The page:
In just 5 to 10 minutes, you will reach Hartwell Sports Ground, where the path diverts around a really large tree. At the south-west corner of the park, you will see Clitus Avenue (near a postbox). Walk south along this street, noting the interesting mix of housing that characterises Burwood. Five minutes later, turn right into Dion Street and cross the Alamein railway, turning left (south), into Prosper Parade.

About 300m along this, at the pedestrian crossing, follow the sign west onto the Ferndale Trail, which starts here in Summerhill Park (Melway 60 D8). This must be one of our finest suburban walks, which we take for 15 to 20 minutes (to the third road crossing). The skate park we pass must get very busy – it has directional arrows!

You have a choice at this third road crossing (Ferndale Road) (Melway 60 B7). If you wish, you can continue down to the picnic/playground (with toilets), then return to this spot (return distance is about 750m).

However, at the Ferndale Road crossing, we will take the right-of-way, beside a house on your left, heading uphill to the south. This route becomes Brownell Road, and at the second roundabout, turn right, then left one block later into Lurnea Road. Just after the top of the rise, you will see a very narrow right-of-way (between 13 and 15 Lurnea Sreet). Take this all the way to Glen Iris Road. I crossed over Glen Iris Road to admire the Primary School and the Wesleyan Chapel, both built in 1856. Continue downhill to the shops, cross High Street Road, turning right towards Eric Raven Reserve, with its prominent entrance arch.

Just inside this reserve, there is an indigenous grass reserve. I walked downhill beside it, past a large basalt rock, an unusual basketball ring and then anticlockwise around the playing field, and through a swamp paperbark woodland beside Gardiners Creek. You will notice that we are walking upstream.

At the end of the carpark, there is a bridge across Gardiners Creek. After crossing this bridge, continue more or less straight ahead (westerly) past Nursery Lake (so named because it used to be a nursery) with two great animal “voices” installations. Keeping west of the lake, soon find our very own pedestrian subway under the freeway(!) (Melway 59 K9). This leads into a very small park (called Allenby Walk). A sign here points to Hedgeley Dene Gardens and Central Park. Turn left along Allenby Street, and look for two unusual stucco houses. At the end of this street, turn right onto a well-defined footpath, heading south-westerly. Carefully cross Malvern Road into Hedgeley Dene Gardens. Wandering is encouraged, as you explore this linear park. The western end of these gardens is hard to describe – just beautiful; picnic spots galore, toilets, bridges to explore, and lots more. At the end of the park, you will exit on Kardella Street, walking westerly to Burke Road. Turn right (north) to Wattletree Road shops. (You will see Central Park, but you do not need to explore it today, because we will look at it in a future walk.)

We are now a fair way from Burwood, but it is quite easy to get back by using three trams. Hop on Route 5 (which starts here), getting off at Glenferrie Road (stop 45 – about 10 minutes), then head north on route 16 to Riversdale Road (stop 70 – about 15 minutes), and finally east on route 75 (not route 70) to Vermont South, which is the tram through Burwood Village (stop 58 – about 15 minutes).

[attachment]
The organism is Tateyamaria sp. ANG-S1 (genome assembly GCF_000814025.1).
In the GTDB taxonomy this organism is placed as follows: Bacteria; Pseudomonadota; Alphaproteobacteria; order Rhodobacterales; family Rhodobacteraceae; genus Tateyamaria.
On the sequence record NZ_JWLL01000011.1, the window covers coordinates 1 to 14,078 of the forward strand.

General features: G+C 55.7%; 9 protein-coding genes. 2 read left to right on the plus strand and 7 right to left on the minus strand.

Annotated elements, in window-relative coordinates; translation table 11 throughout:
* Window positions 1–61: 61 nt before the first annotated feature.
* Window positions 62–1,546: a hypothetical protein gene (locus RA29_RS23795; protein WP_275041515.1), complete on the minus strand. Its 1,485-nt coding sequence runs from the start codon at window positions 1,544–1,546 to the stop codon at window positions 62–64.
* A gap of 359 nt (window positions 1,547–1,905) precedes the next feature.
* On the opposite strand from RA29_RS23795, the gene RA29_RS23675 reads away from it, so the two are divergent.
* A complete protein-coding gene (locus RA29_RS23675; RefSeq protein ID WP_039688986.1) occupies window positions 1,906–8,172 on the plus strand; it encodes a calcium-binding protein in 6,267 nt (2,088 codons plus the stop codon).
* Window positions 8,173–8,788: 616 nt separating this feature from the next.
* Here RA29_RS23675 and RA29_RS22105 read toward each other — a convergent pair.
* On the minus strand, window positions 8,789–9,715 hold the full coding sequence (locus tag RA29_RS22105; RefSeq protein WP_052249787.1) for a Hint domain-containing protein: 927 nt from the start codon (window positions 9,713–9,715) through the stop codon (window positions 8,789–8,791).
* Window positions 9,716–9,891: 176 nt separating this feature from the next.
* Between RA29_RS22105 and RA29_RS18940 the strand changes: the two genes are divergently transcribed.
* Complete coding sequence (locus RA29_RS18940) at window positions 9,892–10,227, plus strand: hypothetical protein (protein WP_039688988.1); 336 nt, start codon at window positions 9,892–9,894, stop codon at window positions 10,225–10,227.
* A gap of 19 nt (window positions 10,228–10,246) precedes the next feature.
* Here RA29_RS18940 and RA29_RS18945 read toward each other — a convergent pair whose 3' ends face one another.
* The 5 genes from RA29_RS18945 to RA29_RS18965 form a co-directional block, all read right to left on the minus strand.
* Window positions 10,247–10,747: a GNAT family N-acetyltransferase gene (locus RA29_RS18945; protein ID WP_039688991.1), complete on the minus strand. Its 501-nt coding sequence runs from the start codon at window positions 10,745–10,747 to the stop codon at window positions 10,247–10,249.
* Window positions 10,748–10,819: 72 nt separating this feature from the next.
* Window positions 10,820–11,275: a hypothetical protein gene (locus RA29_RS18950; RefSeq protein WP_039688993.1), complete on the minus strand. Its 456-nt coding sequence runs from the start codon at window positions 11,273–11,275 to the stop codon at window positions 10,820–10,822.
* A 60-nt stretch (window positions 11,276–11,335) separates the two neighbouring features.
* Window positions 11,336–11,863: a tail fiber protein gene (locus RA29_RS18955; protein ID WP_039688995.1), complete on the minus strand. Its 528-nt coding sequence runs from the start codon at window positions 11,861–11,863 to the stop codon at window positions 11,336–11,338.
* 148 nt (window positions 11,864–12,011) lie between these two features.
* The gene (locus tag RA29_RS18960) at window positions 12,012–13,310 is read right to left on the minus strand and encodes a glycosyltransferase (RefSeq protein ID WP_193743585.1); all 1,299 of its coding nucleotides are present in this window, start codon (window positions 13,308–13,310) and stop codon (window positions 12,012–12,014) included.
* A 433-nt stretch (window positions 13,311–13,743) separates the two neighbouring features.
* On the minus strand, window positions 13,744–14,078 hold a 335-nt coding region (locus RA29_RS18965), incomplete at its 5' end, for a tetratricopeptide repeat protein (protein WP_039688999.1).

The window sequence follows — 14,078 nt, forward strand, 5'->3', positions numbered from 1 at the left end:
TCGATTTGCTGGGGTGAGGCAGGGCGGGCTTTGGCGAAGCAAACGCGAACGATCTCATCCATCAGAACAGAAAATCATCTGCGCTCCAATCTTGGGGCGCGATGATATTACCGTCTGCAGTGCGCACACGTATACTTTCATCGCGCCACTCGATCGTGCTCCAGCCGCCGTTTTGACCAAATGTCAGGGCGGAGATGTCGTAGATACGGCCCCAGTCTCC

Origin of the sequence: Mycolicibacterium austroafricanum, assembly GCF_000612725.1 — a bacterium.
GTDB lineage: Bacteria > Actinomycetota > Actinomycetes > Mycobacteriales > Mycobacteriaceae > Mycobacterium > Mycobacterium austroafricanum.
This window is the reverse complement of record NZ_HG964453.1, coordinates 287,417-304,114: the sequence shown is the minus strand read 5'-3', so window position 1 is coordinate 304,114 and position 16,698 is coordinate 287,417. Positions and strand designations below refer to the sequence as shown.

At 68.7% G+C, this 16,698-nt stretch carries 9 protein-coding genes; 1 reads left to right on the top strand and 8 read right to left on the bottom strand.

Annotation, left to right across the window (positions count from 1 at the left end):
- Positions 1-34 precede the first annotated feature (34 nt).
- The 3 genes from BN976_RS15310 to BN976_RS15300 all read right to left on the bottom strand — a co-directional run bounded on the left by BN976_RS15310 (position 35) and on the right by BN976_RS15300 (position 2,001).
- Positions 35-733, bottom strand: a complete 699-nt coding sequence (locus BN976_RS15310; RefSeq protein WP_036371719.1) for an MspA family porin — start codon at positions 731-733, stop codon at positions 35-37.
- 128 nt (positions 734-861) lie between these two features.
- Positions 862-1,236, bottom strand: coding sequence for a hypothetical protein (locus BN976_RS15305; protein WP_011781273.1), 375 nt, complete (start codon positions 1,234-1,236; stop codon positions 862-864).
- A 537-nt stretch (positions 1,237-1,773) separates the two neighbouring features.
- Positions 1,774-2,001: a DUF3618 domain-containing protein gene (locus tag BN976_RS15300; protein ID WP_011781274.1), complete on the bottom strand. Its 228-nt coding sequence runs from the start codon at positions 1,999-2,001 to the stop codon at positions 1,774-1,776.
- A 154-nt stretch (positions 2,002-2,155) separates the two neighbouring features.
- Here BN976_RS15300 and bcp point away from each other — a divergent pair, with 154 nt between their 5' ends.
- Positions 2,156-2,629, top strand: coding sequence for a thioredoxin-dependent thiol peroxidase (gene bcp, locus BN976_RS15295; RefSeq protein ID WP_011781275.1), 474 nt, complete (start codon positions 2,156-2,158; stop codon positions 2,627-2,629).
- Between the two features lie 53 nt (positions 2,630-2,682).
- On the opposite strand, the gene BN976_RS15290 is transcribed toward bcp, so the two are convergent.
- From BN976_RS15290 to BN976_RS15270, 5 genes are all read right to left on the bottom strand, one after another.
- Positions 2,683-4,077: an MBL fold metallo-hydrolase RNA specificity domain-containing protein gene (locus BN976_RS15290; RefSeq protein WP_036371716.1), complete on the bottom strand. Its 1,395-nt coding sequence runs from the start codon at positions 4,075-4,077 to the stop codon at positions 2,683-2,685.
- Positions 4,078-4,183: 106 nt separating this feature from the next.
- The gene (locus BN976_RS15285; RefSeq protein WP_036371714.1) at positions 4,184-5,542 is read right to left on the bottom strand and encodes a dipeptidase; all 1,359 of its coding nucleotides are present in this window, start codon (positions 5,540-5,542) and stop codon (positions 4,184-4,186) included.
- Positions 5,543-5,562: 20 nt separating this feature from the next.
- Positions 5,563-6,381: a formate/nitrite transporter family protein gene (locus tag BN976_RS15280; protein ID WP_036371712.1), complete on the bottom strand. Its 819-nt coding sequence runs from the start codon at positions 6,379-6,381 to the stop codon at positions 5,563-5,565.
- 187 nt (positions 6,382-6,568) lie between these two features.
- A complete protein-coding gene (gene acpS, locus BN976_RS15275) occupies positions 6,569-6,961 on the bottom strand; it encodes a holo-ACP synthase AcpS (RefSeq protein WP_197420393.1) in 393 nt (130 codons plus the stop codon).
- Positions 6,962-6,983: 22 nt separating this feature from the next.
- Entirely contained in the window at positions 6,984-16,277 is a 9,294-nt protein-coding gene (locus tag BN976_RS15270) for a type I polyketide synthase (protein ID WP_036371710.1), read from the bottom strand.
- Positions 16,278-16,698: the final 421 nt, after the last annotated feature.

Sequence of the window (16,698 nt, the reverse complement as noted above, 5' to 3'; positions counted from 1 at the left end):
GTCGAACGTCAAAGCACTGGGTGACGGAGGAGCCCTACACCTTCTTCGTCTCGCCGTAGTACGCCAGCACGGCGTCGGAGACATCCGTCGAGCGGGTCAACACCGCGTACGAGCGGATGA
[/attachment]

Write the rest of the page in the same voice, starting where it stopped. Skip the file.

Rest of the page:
Burwood Walks #16: Blackburn Lake

Our sixteenth walk takes us to an area which is quite shady; namely the wonderful Blackburn Lake Sanctuary. The length of this walk lies between 6 and 10km, depending upon how much “exploration” you do within the sanctuary. We start this walk at  Laburnum Railway Station and walk through the Blackburn Creeklands to the sanctuary. From Burwood Village, you can catch the SmartBus 903, or the local 766 bus to Box Hill, then take a train just one station to Laburnum (Melway 47H10). This walk is within the City of Whitehorse.

From Laburnum station platform, head easterly down the ramps and then to Laburnum Village, just to the south of the railway. Walk past the shops (if you can!), cross Pakenham Street, and turn left into the next street, Fuchsia Street. Walk just 50m or so, and you will see a corridor of parkland on both sides of this street. Curiously, the section to the north looks promising, but is a dead end. The path south is a lovely walk, and after about five minutes, you cross a street and come to a pebblestone building (a Girl Guides Hall). Turn right just before this building, heading west, and listen for kookaburras and gang gang cockatoos along this bushy winding track. After five minutes you will approach busy Middleborough Road, with the first of several interesting Artists Trail notices. You also see the first (of many) post-and-rail fences. Walk just 50m south along Middleborough Road, then turn left back into the bush along Blacks Walk, staying fairly close to the creek -roughly easterly.

Pass the first footbridge, and at the road bridge (Kalang Park sign and information board), cross to the northern side of the creek, walking for about 15 minutes (including a wetland) to the next road crossing. Cross now to the southern side of the creek again, along a meandering path which, after about five minutes, emerges onto a street  (Heath Street). Walk up to, and cross busy Blackburn Road, then walk south for a few minutes to Naughton Grove. Turn left into this tree lined street, past a small playground; and an interesting mix of housing appropriately vegetated for its location so close to the sanctuary. (You will notice that there is a “Below the Lake” Friends Group caring for the creek you have been walking along – thanks!)

Blackburn Creeklands
Blackburn Creeklands